Dark-coated kitties have a harder time getting adopted than their more colorful cousins, but Black Cat Rescue is changing that.
When Jennifer Stott and Samantha McDuffee adopted a black cat, they were surprised to learn that dark-coated felines are much harder to find homes for than kitties of other colors. “And when cats are not adopted quickly, they are often euthanized,” says Lisa Jean Treacy. “Jen and Sam feel this practice is both unfair and unethical, so they founded Black Cat Rescue.”
The no-kill non-profit organization was established in 2007, and Lisa Jean is its social media coordinator. “As far as we know, there are no concrete reasons why black cats have a harder time finding homes, but there are lots of theories,” she explains. “One is that black cats are associated with bad luck, witchcraft and the occult, which may turn off adopters. Another theory is that black cats may not catch a potential adopter’s eye among the more brightly colored cats in a shelter setting. It could also be that black cats are harder to photograph and advertise because of their dark coats, or that people simply think black cats aren’t as friendly as others.”
As the name indicates, Black Cat Rescue (blackcatrescue.com) is devoted to finding forever homes for these unfairly-maligned felines. “We are made up strictly of volunteers,” says Lisa Jean. “We have a core team of seven volunteers and approximately 25 foster homes. We take in cats from individuals and shelters across Massachusetts.” She adds that each cat receives any veterinary care he needs, and goes into a foster home, where he remains until he is adopted. “When necessary, our foster homes will also spend a lot of time making sure the cat is socialized, and will work with him to train away any bad habits he may have, like jumping on counters or playing too roughly.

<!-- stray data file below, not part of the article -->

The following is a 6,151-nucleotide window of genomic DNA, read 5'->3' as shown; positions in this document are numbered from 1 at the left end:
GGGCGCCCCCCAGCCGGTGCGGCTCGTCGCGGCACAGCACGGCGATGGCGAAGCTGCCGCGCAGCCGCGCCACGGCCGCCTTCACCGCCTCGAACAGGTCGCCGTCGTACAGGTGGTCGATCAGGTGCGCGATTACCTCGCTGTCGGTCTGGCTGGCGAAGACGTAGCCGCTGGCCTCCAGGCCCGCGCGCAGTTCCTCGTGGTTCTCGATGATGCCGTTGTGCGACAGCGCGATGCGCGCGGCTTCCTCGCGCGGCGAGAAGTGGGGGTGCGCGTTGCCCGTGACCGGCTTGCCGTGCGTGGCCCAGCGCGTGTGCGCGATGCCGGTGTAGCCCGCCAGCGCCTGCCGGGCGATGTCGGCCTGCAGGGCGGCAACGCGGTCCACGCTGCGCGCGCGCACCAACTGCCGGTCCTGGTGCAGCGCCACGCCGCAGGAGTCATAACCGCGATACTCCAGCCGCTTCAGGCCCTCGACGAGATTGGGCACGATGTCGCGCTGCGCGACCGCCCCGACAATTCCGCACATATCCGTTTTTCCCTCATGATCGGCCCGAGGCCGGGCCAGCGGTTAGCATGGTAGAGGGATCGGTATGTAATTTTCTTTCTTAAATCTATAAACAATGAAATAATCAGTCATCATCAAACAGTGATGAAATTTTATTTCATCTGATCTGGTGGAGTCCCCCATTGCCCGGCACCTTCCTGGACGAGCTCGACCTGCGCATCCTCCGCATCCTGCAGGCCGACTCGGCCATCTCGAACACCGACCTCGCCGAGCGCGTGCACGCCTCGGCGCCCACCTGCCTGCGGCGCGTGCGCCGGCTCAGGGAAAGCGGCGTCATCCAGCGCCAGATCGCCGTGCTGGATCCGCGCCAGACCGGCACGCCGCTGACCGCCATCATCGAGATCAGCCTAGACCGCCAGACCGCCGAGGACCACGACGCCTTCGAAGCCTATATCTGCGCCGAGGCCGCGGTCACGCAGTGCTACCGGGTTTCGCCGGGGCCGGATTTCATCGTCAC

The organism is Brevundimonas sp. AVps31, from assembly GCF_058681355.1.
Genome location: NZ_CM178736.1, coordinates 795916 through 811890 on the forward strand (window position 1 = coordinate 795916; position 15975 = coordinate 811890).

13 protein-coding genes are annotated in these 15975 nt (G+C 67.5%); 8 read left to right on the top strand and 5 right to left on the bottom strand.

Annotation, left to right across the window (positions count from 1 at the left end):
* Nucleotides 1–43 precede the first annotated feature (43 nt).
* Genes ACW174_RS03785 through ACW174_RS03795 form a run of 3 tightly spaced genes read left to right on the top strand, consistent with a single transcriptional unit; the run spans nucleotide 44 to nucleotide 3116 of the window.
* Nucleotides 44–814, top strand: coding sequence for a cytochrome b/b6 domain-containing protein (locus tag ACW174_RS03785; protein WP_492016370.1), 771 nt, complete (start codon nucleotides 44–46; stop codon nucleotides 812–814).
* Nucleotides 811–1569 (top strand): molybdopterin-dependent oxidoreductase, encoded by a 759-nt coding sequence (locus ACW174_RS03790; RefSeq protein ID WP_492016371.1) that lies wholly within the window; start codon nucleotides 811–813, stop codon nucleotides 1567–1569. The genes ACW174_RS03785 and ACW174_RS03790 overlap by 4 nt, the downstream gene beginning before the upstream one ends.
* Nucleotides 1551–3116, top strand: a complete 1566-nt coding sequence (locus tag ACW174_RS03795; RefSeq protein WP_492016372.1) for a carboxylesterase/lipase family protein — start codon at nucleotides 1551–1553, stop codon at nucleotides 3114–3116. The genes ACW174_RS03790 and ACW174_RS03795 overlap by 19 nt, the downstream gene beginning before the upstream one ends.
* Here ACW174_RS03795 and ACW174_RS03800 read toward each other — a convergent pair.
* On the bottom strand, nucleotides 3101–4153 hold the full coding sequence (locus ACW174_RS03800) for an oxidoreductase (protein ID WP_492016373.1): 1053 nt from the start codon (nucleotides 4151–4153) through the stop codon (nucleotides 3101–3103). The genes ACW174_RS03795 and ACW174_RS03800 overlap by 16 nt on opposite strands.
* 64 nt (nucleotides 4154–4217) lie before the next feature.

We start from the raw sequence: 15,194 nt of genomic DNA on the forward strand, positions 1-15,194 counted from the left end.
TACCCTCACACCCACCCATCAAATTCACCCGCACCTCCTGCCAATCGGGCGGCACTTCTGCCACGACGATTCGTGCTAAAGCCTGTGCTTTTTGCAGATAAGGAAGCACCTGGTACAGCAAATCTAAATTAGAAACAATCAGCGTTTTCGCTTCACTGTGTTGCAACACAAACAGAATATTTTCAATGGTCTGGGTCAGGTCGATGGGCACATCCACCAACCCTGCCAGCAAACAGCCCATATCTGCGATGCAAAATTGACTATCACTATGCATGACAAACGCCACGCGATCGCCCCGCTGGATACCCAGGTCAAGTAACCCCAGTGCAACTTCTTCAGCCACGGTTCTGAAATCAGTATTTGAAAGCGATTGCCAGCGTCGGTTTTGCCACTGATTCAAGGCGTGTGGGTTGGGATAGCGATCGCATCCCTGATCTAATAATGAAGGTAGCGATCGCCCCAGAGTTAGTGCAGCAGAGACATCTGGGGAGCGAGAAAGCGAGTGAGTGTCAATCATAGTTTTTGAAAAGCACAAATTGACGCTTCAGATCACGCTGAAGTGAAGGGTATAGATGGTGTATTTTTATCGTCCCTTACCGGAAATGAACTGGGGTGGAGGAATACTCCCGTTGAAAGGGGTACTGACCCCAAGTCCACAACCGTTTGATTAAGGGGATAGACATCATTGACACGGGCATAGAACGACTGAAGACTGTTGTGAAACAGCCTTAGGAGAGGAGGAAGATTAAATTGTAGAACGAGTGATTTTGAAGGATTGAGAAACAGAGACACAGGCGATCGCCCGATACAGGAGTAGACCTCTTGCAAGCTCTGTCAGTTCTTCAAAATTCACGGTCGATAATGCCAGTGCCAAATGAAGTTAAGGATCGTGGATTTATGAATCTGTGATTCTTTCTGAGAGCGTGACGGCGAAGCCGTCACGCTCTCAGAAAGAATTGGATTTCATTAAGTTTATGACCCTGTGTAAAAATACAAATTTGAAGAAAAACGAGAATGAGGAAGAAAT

“Every potential adopter is thoroughly screened,” Lisa Jean continues. “When approved, they visit the cat in the foster home and have the opportunity to chat with the foster parents and learn as much about the cat and his habits/ personality as possible.”
Black Cat Rescue is funded entirely by donations. “We hold a few fundraisers every year where we take donations and also sell animal rescue merchandise and raffle tickets for prizes donated by local businesses. We also work with a number of partners like Amazon Smile and the ResQwalk app so our supporters can help black cats as part of their daily routines. We are a relatively small organization, but we’ve experienced a lot of growth just in the past 18 months, and we’re looking forward to launching some new initiatives this year.”
Asked about her favorite rescue story to date, Lisa Jean admits there are almost too many to choose from. “The one that comes immediately to mind involves Oliver, who came to us as an obese, sickly 13-year old cat in September of 2013. We discovered he had diabetes, but with insulin and a new diet, he lost weight and his disease actually went into remission! Now, his blood sugar is completely managed through a healthy diet and he no longer requires insulin.”
Lisa Jean adds that Oliver is also arthritic and unable to groom his back, which meant his fur had become greasy and matted. “With occasional pain medication and a brand new lion cut to give his back a break, he was like a brand new cat at 14 years old.”
By the fall of 2014, Oliver was ready for adoption. “We held ‘Ollie October’ to promote him on social media, with daily posts of his adorable face and super cute new ‘do’. On the first week of November, Oliver went to his new home with an amazing new family who will spoil him rotten for the rest of his days.”
Lisa Jean, Jennifer, Samantha and the other volunteers of Black Cat Rescue are passionate about what they do. “While black cats may have a harder time being adopted overall, we have discovered a dedicated base of black cat fans who swear they are the best felines and who would never consider adopting one of any other color,” says Lisa Jean. “Plus, black cats look like miniature panthers, which is super cool!
“The most rewarding part of working with Black Cat Rescue is the impact we can have on a cat who comes into a foster home scared and shy, and blossoms to find an adoptive family who will love him and appreciate his unique personality.”